NEW YORK — Saks Fifth Avenue's Oscar-winning run continues.
After Nicole Kidman in 2003 and Charlize Theron last year, Saks secured Hilary Swank as the Entertainment Industry Foundation ambassador to its annual Key to the Cure for cancer campaign.
Swank will appear in the campaign wearing a limited-edition T-shirt designed by Diane von Furstenberg, featuring an abstract red heart motif and phrases like "love is life" and "life is love," in DVF's own script. The T-shirt, available at Saks this fall, will retail for $35, of which $33 will be given to the cause. The campaign featuring Swank will break in fashion and lifestyle magazines in October.
Fighting cancer is a cause that's dear to Swank. "My family has been ravaged by cancer," she disclosed via e-mail. "My grandmother, my grandfather and my mother-in-law have all died of cancer and when given the opportunity to help in this endeavor, I immediately said yes."
Having for the third consecutive year tapped a celebrity who just won the Academy Award for best actress, Saks is setting a standard. Last year, Theron wore a Marc Jacobs-designed T-shirt, and the year before, Kidman sported one created by Stella McCartney.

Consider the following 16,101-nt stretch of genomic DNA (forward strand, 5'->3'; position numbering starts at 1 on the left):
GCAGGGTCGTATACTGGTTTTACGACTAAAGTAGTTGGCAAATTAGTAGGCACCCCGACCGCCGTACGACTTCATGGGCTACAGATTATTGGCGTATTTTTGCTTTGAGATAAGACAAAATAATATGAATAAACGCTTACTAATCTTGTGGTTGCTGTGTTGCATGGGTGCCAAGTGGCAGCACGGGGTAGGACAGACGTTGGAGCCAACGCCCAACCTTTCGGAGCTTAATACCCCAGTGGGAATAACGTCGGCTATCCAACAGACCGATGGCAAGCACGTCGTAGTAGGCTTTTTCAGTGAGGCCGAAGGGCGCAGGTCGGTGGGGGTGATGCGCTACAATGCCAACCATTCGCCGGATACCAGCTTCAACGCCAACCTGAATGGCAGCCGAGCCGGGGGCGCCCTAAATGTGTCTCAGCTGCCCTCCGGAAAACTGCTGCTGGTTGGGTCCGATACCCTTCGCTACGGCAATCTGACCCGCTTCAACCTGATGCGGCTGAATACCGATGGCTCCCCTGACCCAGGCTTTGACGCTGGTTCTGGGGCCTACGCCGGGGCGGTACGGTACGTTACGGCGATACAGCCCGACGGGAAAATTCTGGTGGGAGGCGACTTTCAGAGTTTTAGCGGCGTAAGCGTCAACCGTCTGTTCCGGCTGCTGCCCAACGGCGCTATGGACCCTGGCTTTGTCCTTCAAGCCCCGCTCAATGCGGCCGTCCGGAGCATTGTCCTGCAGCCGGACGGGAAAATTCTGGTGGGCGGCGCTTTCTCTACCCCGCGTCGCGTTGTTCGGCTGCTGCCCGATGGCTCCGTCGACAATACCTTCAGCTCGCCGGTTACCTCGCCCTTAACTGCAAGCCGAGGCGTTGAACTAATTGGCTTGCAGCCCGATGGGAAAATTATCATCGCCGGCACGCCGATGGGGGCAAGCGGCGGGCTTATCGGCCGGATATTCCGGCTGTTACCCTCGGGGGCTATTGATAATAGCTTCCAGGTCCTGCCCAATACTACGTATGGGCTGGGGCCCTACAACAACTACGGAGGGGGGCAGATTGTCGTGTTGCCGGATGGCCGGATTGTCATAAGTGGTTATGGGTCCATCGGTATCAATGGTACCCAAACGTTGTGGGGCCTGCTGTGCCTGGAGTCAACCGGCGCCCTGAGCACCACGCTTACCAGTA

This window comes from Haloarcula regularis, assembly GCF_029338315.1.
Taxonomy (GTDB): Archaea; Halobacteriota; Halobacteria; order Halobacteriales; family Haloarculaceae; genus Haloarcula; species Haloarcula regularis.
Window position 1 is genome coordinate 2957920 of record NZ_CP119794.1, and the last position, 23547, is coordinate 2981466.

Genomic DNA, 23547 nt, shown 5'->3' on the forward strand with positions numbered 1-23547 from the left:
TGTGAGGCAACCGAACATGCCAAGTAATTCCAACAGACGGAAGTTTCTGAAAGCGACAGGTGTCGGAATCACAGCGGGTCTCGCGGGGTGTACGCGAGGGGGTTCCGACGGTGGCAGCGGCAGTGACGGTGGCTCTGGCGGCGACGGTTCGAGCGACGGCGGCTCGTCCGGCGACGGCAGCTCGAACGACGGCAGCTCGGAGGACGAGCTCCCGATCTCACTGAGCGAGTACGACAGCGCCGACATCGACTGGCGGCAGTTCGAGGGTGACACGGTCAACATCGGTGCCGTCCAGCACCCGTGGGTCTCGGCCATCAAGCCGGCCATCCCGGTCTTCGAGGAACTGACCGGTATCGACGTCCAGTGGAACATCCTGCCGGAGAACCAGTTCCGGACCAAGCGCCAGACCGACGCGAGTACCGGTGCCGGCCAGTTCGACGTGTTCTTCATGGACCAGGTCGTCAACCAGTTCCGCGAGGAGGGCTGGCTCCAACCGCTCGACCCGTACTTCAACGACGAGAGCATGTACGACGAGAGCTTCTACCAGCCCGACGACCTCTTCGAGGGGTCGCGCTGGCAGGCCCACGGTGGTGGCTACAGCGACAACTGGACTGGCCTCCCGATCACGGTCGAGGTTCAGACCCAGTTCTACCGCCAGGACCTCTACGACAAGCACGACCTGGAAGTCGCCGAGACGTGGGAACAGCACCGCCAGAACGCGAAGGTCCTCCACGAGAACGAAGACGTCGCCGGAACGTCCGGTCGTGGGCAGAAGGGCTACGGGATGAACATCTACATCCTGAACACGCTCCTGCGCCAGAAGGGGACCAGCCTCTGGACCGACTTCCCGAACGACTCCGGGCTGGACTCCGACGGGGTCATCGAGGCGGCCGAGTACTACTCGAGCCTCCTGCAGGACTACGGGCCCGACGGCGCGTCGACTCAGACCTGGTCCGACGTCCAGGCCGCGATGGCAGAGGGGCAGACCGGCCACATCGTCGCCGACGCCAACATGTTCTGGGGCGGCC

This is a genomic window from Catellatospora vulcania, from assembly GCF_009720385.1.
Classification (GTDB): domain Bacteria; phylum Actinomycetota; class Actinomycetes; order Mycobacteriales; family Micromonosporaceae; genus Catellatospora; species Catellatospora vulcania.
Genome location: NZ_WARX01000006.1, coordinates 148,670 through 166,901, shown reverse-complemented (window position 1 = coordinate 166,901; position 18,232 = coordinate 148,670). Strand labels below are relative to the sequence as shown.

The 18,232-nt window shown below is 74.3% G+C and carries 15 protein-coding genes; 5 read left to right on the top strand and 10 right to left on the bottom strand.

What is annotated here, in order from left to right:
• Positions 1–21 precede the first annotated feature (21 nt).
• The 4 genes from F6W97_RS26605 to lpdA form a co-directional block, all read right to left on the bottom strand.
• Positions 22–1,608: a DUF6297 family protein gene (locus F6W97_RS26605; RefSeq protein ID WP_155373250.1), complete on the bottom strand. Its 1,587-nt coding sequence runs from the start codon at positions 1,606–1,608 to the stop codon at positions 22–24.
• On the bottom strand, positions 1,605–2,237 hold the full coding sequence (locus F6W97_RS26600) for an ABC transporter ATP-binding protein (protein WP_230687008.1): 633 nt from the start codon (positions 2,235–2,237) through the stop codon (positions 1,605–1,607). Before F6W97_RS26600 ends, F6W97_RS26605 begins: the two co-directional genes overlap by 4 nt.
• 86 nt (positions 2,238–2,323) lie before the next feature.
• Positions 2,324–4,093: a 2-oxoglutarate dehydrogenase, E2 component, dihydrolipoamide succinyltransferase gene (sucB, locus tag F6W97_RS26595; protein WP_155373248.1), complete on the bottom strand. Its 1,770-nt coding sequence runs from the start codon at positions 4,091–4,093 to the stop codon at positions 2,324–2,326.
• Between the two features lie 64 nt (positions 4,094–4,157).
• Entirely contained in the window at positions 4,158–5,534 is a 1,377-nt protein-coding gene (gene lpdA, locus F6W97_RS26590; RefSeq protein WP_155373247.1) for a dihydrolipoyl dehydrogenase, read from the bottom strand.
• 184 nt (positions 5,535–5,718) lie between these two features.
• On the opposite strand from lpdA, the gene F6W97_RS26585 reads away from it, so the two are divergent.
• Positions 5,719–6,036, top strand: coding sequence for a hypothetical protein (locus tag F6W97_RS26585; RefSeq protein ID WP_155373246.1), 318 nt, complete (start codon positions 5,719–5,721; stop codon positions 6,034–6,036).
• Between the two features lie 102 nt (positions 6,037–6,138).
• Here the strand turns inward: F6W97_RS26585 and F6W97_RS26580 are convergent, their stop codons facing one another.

"We want something very special for this very special, important and meaningful initiative that we're involved in, so the more high profile, the better for the event," Fred Wilson, Saks Fifth Avenue's chairman and chief executive officer, said.
Saks is planning to kick off the initiative with a black-tie gala at its Manhattan flagship on Oct. 26. The event will be followed by a special shopping weekend at 58 Saks Fifth Avenue stores, its 52 Off 5th outlet stores and Saks.com on Oct. 28-29. Five percent of sales at Saks Fifth Avenue and Saks.com will be donated to EIF's Women's Cancer Research Fund. Off 5th, meanwhile, will give 2 percent to the fund.
Since its founding seven years ago, Key to the Cure has raised more than $15 million. This year, Wilson hopes the campaign will break the $20 million barrier.
"The event is a good match for Saks, because we have such a predominantly female customer," Wilson said. "It's a way for us to connect with that part of society, doing something that is meaningful by trying to cure this terrible disease."
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